What is the legal definition of "Consent"?

This information is not intended to serve as or replace legal advice. Please contact a feminist rape crisis centre, transition house or women's centre to get further information and referrals for legal advice for your specific situation.

Consent must be clearly given every time people engage in sexual contact.

A woman has the legal right to change her mind about having sex at any point of sexual contact. If her partner does not stop at the time she changes her mind, this is sexual assault.

In 1992 a new law was passed that defines "consent" as voluntary agreement to engage in sexual activity with someone. It is popularly known as the "NO MEANS NO" law.

Importantly, the law recognizes that there are certain situations that make giving true voluntary agreement questionable. Such situations include if the person wanting sex with you is in a position of trust or in a position of power or authority over you. For example, teachers or bosses have this sort of position, since they have a say over what grade you get, or if you get to keep your job or will be promoted. The law says that you are the only person who can give permission for yourself. Your boyfriend, father, husband, employer etc. cannot give permission on your behalf. The law says you have the right to stop the activity at any time and just because you agreed to one activity, (i.e. kissing) does not mean you agree to the next thing (i.e. taking your clothes off) . The law also says that you can indicate your non-agreement by what you do (your conduct). This means that a woman doesn't have to say "NO" in order to have communicated non-consent.

The following is the Canadian Criminal Code on consent.

Meaning of "Consent"

from the Criminal Code of Canada

273.1 (1) Subject to subsection (2) and subsection 265(3), "consent" means, for the purposes of sections 271, 272 and 273, the voluntary agreement of the complainant to engage in the sexual activity in question.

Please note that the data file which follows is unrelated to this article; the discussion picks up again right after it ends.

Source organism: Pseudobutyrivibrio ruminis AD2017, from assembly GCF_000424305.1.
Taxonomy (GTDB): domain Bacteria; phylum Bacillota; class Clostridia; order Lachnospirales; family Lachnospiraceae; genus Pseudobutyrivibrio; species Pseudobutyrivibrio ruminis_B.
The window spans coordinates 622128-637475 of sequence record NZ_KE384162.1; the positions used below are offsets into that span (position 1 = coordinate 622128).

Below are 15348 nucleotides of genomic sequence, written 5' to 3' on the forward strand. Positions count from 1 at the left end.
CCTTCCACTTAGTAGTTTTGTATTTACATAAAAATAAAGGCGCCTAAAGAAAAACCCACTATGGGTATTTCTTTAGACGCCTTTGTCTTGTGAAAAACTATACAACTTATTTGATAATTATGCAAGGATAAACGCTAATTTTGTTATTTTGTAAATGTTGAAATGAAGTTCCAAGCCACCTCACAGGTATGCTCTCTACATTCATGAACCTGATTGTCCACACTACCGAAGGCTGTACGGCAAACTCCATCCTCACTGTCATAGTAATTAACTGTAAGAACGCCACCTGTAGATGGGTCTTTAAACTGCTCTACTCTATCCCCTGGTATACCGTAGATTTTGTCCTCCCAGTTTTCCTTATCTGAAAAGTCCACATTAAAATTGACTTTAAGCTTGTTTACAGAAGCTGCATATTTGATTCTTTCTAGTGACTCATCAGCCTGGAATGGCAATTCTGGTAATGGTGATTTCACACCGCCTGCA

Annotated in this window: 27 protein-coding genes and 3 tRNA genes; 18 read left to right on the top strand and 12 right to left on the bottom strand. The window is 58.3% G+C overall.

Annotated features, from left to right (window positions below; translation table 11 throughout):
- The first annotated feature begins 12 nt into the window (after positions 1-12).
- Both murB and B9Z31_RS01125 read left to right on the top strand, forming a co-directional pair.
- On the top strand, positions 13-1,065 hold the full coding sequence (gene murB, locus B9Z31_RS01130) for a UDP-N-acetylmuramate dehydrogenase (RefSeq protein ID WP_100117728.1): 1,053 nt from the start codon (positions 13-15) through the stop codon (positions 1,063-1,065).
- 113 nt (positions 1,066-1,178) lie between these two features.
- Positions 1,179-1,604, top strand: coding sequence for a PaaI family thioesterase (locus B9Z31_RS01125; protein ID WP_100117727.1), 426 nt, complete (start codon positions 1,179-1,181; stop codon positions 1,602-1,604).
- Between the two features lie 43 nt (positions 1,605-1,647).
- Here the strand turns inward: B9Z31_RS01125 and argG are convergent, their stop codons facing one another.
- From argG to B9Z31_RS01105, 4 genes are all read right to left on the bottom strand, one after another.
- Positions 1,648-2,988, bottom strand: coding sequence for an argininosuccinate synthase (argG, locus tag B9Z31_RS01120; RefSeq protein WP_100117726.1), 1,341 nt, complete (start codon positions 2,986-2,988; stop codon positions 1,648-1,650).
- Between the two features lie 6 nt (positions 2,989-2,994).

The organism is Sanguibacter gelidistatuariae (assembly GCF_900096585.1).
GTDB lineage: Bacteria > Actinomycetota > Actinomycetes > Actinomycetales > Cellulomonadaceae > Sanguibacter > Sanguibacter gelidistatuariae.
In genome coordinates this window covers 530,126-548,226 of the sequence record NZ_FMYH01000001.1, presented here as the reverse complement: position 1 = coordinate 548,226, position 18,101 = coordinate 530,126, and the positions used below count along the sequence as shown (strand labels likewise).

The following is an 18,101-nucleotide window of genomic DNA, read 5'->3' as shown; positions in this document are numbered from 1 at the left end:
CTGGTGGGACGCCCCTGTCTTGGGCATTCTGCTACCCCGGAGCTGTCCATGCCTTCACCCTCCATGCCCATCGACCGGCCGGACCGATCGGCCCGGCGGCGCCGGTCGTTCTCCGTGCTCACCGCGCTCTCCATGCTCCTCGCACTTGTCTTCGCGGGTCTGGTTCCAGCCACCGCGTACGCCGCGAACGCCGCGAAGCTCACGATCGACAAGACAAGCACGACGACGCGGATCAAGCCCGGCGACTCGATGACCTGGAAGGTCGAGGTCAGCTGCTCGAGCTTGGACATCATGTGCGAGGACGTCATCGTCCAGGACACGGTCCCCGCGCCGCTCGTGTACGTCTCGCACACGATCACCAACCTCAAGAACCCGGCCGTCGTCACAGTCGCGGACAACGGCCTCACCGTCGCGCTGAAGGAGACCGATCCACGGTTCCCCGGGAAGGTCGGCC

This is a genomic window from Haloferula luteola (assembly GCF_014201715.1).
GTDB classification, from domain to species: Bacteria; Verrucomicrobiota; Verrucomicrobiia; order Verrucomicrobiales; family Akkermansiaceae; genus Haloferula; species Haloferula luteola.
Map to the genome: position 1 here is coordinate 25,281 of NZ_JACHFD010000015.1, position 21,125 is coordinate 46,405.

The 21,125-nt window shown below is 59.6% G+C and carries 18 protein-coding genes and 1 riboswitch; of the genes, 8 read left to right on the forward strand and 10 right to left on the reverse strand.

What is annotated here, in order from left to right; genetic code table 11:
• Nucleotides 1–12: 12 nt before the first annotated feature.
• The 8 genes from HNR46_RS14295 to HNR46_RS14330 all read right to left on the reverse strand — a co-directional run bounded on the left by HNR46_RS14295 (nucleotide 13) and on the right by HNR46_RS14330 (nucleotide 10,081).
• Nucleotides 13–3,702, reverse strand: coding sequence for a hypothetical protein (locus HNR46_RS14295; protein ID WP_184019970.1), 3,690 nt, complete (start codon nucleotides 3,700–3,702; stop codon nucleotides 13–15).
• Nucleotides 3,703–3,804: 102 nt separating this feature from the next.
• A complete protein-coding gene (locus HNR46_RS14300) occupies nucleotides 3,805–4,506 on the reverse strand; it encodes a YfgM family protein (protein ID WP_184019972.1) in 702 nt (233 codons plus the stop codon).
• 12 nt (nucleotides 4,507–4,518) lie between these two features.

Where no consent obtained

(2) No consent is obtained, for the purposes of sections 271, 272 and 273, where
(a) the agreement is expressed by the words or conduct of a person other than the complainant;
(b) the complainant is incapable of consenting to the activity;
(c) the accused induces the complainant to engage in the activity by abusing a position of trust, power or authority;
(d) the complainant expresses, by words or conduct, a lack of agreement to engage in the activity; or
(e) the complainant, having consented to engage in sexual activity, expresses, by words or conduct, a lack of agreement to continue to engage in the activity.

Subsection (2) not limiting

(3) Nothing in subsection (2) shall be construed as limiting the circumstances in which no consent is obtained.
1992, c. 38, s. 1.

Where belief in consent not a defence

273.2 It is not a defence to a charge under section 271, 272 or 273 that the accused believed that the complainant consented to the activity that forms the subject-matter of the charge, where
(a) the accused's belief arose from the accused's
(i) self-induced intoxication, or
(ii) recklessness or wilful blindness; or
(b) the accused did not take reasonable steps, in the circumstances known to the accused at the time, to ascertain that the complainant was consenting.